This article contains spoilers for the secret puzzle in Cuphead: The Delicious Last Course.
Guide writing is an odd profession in my industry.
While other writers may present thoughtful critiques, entertaining content, or insightful reporting, my job is to essentially teach people how to play a specific video game. I am tasked with breaking down mechanics, locating hidden collectibles, defeating the game’s toughest challenges, and explaining it all to players in an easily digestible article. Normally, this isn’t an issue as most of the titles I cover aren’t terribly difficult due to the conveniences of modern game design.
But Cuphead: The Delicious Last Course doesn’t give a damn about any of that. It’s a tough expansion to an already difficult experience, and it was my job to master it. So instead of a traditional review, I thought I would give you a peek behind the curtain as to what really goes on when you’re guiding a challenging video game.
For the unfamiliar, The Delicious Last Course sees Cuphead and Mugman journey to a new island in hopes of rescuing Ms. Chalice from the astral plane. They beat the hell out of the locals until they attain the magical ingredients necessary for the cheerful Chef Saltbaker to make a dish so good that it brings her back. Essentially, this means there are several new bosses for you to wallop — each of which has its own unique mechanics, phases, and stages.
It’s my first challenge as a guides writer, as I cannot just beat these foes once and call it a day. I am writing individual guides for these bosses, so just scraping by after dozens of attempts won’t cut it. After beating each of these foes once, I dive back in to study their attack patterns, how they move around the stage, and what is the best method to avoid being hit. The Delicious Last Course also introduces Ms. Chalice as a playable character, and she comes with her own unique abilities such as an invincible dodge roll. This means I need to test beating these bosses on both Cuphead and Ms. Chalice, as both characters have their own strengths and weaknesses.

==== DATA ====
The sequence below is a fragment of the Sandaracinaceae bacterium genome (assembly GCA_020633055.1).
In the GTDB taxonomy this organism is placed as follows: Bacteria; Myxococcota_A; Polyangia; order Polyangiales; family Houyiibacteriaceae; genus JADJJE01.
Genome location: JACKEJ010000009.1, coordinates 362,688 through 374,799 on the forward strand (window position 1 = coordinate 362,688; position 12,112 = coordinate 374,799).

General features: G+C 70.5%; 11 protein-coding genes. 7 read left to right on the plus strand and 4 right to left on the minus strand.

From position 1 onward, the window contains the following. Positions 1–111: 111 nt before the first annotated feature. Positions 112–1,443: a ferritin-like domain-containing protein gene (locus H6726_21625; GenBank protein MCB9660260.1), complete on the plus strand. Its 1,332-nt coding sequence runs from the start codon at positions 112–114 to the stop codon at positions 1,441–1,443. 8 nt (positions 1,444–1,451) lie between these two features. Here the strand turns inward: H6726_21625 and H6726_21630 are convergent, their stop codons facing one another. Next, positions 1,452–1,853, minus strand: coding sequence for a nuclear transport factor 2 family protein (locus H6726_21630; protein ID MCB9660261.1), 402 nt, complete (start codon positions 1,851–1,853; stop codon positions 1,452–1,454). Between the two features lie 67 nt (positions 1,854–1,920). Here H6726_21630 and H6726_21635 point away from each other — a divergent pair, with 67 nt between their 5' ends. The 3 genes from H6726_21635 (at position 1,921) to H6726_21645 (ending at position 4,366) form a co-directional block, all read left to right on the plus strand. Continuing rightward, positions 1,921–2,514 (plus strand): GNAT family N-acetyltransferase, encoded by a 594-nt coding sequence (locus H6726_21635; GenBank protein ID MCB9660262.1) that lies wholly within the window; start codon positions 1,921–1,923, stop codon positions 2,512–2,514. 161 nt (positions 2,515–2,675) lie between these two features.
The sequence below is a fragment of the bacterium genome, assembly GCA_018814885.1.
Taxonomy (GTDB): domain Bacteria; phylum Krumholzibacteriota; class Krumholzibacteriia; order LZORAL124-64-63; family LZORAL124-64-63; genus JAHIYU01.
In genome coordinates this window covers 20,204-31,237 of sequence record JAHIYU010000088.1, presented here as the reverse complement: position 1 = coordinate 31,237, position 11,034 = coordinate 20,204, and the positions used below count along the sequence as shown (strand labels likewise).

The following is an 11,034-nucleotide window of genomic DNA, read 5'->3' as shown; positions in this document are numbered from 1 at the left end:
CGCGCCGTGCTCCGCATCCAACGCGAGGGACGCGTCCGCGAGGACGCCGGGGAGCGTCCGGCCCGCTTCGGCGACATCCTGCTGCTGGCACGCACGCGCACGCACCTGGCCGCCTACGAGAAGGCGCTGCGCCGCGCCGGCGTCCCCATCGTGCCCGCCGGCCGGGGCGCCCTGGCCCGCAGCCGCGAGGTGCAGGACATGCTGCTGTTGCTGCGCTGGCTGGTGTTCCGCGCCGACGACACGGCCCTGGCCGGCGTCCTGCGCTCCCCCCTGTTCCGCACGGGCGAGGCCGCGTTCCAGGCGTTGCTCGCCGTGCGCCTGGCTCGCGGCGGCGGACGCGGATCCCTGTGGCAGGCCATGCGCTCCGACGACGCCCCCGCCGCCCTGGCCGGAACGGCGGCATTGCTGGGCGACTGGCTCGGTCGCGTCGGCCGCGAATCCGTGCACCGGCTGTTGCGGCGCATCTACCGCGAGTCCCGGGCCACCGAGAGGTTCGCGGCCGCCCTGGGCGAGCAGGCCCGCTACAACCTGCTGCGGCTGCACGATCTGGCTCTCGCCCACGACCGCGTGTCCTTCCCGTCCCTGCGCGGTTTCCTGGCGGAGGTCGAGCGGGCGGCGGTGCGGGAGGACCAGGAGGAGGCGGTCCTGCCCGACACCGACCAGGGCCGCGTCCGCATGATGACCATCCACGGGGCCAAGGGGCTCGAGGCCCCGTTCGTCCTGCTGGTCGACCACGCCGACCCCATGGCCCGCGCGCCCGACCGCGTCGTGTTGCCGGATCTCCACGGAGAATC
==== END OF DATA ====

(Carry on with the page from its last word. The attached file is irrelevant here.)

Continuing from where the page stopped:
Did I mention there are also new attacks and charms, all of which need to be used to see what provides optimal damage to any specific boss? Enter Crackshot, a new attack that fires a moderately-damaging projectile that splits and ricochets to other targets. It’s the one thing that eased the monumental task of guiding The Delicious Last Course. See, Crackshot tracks targets when it ricochets, meaning you don’t need to always aim at the enemy for it to hit. This allows me to focus on dodging all the ludicrous attacks each boss has without needing to always position myself right in front of the big bad.
Crackshot isn’t the most damaging move available, but my job is to find the simplest and easiest solution for players. When fighting a giant gangster spider who constantly calls for backup, players aren’t worried about whether they are doing the most damage possible; they just want to survive to see the next phase.
As a guides writer, I have to identify the best way for a player to beat a boss while under the assumption that their skill level is average. Of course, there are exceptions to this, but most people don’t have hours upon hours to get slapped around by a flying wizard with a big fish just to get good. A lot of players simply want to beat the game and move on to whatever’s next.
This is why exploiting a difficult section in a game is always so popular. Over my years of experience, I’ve learned people ultimately don’t give a damn about making a fight fair or playing it as intended. When guiding this DLC, I have to account for this. While you cannot outright glitch any bosses, the combination of Ms. Chalice’s invincibility roll and Crackshot makes The Delicious Last Course surprisingly user-friendly.
A Grave Problem